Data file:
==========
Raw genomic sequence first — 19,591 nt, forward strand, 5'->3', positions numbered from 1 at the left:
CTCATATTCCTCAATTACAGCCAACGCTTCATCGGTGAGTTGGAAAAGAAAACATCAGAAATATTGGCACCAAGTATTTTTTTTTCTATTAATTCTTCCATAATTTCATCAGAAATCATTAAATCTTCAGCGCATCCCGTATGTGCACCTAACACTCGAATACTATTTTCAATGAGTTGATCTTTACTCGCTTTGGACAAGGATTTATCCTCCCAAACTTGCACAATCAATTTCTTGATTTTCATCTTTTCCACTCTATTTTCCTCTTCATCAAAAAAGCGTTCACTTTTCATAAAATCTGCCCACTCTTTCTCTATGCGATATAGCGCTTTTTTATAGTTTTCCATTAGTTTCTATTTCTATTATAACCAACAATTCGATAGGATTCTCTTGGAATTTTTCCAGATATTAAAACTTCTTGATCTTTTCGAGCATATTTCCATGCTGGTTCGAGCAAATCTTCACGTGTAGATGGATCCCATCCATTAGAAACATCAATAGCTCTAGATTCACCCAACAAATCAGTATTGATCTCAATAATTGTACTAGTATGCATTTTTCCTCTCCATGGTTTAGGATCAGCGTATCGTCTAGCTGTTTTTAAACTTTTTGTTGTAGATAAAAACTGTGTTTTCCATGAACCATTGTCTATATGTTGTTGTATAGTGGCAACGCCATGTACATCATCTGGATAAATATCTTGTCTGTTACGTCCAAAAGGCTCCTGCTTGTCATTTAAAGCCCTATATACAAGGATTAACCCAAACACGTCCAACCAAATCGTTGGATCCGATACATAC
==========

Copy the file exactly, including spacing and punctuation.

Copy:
Raw genomic sequence first — 19,591 nt, forward strand, 5'->3', positions numbered from 1 at the left:
CTCATATTCCTCAATTACAGCCAACGCTTCATCGGTGAGTTGGAAAAGAAAACATCAGAAATATTGGCACCAAGTATTTTTTTTTCTATTAATTCTTCCATAATTTCATCAGAAATCATTAAATCTTCAGCGCATCCCGTATGTGCACCTAACACTCGAATACTATTTTCAATGAGTTGATCTTTACTCGCTTTGGACAAGGATTTATCCTCCCAAACTTGCACAATCAATTTCTTGATTTTCATCTTTTCCACTCTATTTTCCTCTTCATCAAAAAAGCGTTCACTTTTCATAAAATCTGCCCACTCTTTCTCTATGCGATATAGCGCTTTTTTATAGTTTTCCATTAGTTTCTATTTCTATTATAACCAACAATTCGATAGGATTCTCTTGGAATTTTTCCAGATATTAAAACTTCTTGATCTTTTCGAGCATATTTCCATGCTGGTTCGAGCAAATCTTCACGTGTAGATGGATCCCATCCATTAGAAACATCAATAGCTCTAGATTCACCCAACAAATCAGTATTGATCTCAATAATTGTACTAGTATGCATTTTTCCTCTCCATGGTTTAGGATCAGCGTATCGTCTAGCTGTTTTTAAACTTTTTGTTGTAGATAAAAACTGTGTTTTCCATGAACCATTGTCTATATGTTGTTGTATAGTGGCAACGCCATGTACATCATCTGGATAAATATCTTGTCTGTTACGTCCAAAAGGCTCCTGCTTGTCATTTAAAGCCCTATATACAAGGATTAACCCAAACACGTCCAACCAAATCGTTGGATCCGATACATAC